and but it might as well have been. The illegal practice became very public in eighteen, forty eight, when young woman from New Hampshire named Sarah Ferber, Missing as well, New Hampshire newspaper reported quote her body. Was Boston where been found in a dissecting room. Sarah Ferber had traveled from New Hampshire to New York to have an abortion, she died during the procedure and the doktor pact, her body and strong, charcoal and travelled with it to Boston. He arranged a visit with the Dean Harvard Medical School, the dean told the janitor f from little field to inspect the body and if it was in good condition, little field was to buy it and that's what he did, but when Sarah herbers body was on the dissecting table Harvard Faculty,
realized how how the woman had died and how recently and they called the police. It was a scandal there, a trial and his Paw Collins says Harvard was firm established in the public. As a den of body snatchers. It was John over a year. Later the Doktor George Parkman was seen walking into the medical college, but was not seen walking out police from confronted with trying to find one man's body in a building for the bodies were so called. Skeleton Bach, were available for check out and were faculty often place their orders for pints of blood. I'm Phoebe judge. This is correct, What was Harvard like in the MID fifties
Harvard was inextricably tied with the power structure of Boston and of Massachusetts. More brought any politician, any judge, any major business figure in the state. It was sort of the the the finishing school so to speak, for entering the elite state and of the city, also even among the undergraduates, the families that they were coming from and the fields that they were going into we're becoming kind of increasingly mercantile. If you look at the estate sizes of both the students and oddly enough, the faculty at Harvard, they start getting bigger and bigger in this era and with the faculty, that's certainly not because of what they were be.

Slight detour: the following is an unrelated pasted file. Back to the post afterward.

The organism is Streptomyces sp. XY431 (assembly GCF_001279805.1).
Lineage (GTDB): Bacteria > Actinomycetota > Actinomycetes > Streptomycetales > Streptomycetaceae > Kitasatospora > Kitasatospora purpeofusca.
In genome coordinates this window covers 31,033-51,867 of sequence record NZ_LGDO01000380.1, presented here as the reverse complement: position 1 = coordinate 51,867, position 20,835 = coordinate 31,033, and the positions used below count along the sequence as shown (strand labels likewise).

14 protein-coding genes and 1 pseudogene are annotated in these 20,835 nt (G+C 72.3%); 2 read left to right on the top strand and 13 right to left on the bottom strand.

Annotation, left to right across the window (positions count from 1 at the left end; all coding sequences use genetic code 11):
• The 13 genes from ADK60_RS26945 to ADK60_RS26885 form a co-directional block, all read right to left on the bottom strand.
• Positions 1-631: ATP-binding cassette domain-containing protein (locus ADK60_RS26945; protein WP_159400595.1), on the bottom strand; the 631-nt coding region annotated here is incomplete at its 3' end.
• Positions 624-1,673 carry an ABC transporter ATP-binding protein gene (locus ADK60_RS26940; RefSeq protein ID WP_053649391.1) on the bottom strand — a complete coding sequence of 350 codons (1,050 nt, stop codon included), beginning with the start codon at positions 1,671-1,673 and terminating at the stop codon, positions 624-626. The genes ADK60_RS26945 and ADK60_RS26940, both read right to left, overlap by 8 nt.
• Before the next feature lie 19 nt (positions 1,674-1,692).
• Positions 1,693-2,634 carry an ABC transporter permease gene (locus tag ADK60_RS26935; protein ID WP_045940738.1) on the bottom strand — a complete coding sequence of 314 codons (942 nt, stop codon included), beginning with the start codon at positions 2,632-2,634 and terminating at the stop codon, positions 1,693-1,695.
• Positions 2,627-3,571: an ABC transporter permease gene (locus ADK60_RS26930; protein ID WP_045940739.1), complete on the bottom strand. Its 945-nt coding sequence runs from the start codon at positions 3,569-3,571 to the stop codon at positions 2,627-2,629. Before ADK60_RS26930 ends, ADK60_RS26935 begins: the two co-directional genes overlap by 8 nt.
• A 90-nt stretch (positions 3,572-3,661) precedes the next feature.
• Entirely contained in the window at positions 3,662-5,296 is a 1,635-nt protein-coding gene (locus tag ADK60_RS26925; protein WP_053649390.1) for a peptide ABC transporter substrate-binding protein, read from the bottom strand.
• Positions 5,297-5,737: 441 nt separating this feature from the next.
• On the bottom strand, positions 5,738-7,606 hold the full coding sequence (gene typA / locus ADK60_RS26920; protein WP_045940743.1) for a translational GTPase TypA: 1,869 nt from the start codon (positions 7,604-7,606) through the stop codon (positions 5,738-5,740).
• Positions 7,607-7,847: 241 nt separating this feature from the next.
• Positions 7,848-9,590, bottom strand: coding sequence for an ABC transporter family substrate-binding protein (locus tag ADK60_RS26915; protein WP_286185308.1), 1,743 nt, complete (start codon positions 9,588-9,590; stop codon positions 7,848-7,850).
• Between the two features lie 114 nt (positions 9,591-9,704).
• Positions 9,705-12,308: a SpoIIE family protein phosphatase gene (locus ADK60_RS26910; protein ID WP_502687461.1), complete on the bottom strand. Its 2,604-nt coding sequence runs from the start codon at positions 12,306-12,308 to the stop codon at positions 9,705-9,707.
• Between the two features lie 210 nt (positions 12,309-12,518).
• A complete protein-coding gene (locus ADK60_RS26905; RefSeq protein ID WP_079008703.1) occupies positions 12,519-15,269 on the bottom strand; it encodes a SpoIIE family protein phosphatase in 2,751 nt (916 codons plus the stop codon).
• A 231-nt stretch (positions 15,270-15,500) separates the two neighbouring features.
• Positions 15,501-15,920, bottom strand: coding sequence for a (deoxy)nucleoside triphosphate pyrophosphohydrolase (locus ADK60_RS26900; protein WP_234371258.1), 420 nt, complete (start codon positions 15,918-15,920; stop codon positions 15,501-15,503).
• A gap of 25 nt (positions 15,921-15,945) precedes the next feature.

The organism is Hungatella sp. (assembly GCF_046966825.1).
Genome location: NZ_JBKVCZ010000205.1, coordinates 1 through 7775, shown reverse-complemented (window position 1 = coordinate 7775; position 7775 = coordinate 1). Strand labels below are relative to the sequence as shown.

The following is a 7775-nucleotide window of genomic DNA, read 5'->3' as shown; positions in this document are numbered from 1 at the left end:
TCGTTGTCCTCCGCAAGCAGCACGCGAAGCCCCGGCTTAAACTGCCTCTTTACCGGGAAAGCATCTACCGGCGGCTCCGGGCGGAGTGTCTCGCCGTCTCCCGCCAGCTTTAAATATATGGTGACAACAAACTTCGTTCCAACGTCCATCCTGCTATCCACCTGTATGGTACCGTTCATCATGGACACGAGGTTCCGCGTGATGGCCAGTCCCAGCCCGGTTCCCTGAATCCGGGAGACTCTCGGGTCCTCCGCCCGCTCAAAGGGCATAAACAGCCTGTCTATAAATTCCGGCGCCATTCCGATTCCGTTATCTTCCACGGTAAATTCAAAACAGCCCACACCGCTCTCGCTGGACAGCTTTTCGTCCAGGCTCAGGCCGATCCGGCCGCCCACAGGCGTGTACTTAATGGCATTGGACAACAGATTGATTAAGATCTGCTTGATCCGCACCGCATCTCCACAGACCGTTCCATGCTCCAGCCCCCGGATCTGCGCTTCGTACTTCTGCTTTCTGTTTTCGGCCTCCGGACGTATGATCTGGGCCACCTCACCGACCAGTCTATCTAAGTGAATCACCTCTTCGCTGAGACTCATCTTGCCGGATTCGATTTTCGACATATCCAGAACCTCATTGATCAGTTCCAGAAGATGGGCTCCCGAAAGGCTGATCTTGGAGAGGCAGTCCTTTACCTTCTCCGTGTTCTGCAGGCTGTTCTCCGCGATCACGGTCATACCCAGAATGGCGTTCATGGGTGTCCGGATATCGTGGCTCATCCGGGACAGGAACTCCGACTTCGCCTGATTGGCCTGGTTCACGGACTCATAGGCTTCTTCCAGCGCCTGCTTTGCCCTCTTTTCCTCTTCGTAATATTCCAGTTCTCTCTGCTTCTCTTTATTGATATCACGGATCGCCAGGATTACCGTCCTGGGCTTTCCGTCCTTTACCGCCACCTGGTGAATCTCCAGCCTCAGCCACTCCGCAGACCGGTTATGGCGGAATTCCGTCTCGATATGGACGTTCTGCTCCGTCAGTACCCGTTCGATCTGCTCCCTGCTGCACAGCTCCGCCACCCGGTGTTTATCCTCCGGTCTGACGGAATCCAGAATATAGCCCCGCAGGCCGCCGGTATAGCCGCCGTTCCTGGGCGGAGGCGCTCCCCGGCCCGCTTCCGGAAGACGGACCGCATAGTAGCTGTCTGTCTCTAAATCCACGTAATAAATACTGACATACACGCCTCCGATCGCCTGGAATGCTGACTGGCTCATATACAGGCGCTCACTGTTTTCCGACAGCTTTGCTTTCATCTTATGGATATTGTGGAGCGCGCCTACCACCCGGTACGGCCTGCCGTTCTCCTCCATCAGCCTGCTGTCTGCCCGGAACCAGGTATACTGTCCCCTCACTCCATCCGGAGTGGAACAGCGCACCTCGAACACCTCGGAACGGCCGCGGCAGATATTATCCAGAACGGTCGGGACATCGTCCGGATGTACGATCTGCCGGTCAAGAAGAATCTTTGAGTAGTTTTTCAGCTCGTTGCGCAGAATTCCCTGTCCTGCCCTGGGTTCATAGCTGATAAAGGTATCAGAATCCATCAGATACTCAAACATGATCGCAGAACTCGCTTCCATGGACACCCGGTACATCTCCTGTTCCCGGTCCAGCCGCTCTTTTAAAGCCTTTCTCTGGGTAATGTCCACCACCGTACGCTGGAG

Paid by harboured. It's the faculty were also increasingly coming from money. So is the elite teaching the elite? That's exactly at this presented. problem for one faculty. Member Doktor John Webster Webster had been teaching for four decades at Harvard and was sort of part of the year, the old, the old power structure of the city and the the faculty there, but he was having a difficult time, keeping up fine,
kind of keeping up appearances and keeping up his finances. You mean because the Harvard professor didn't really get paid much and to keep the lifestyle up. They had to have their own money. Yes, and no. So in Webster's case he actually came from some money, but he squandered it. He basically built a very expensive house. He was fond of sort of small luxuries but kind of having a constant flow of them and was constantly buying the latest books sheet, music, little statues, Knick knacks, going in and travelling with his family, and so he managed Run through his inheritance and once he was down to just one The actual salary was for a Harvard professor, that indeed not enough to maintain the kind of life that people seem to expect of Harvard professors they just didn't didn't pay very well.
On Webster, along with all of his colleagues at Harvard Medical School, fully cooperated with the police. In there, Sir for George Parkman police search, the building from top to bottom. They repeatedly search the apartment of the janitor and little field. Looking under his bed, even looking in his bed and then a few days before Thanksgiving the police officers pause their search and went home to be with their families, most of them faculty left to little field. Wisting on campus and John Webster gave him a gift of Turkey. From the best shop in town. He could pick it up the day before Thanksgiving that morning little field woke up early and went to work. He was trying to get into Webster's lab just do the usual sweeping up
cleaning, the laboratory glassware emptying out the furnace that kind of stuff and he couldn't get in the door, was locked, which was very unusual and he found himself almost the whole afternoon, not able to get in, and really not able to get a response from their either and then even after Webster left Webster left the lab locked safe? He couldn't go into clean it up, and that was the first sign that something odd was happening simply because he couldn't get The room little field carried a small utility knife which he slid into George until it cracked he turned around to find his wife and in the stairs behind him. She called to come back down stairs. They fear, in town for the holiday. She wanted him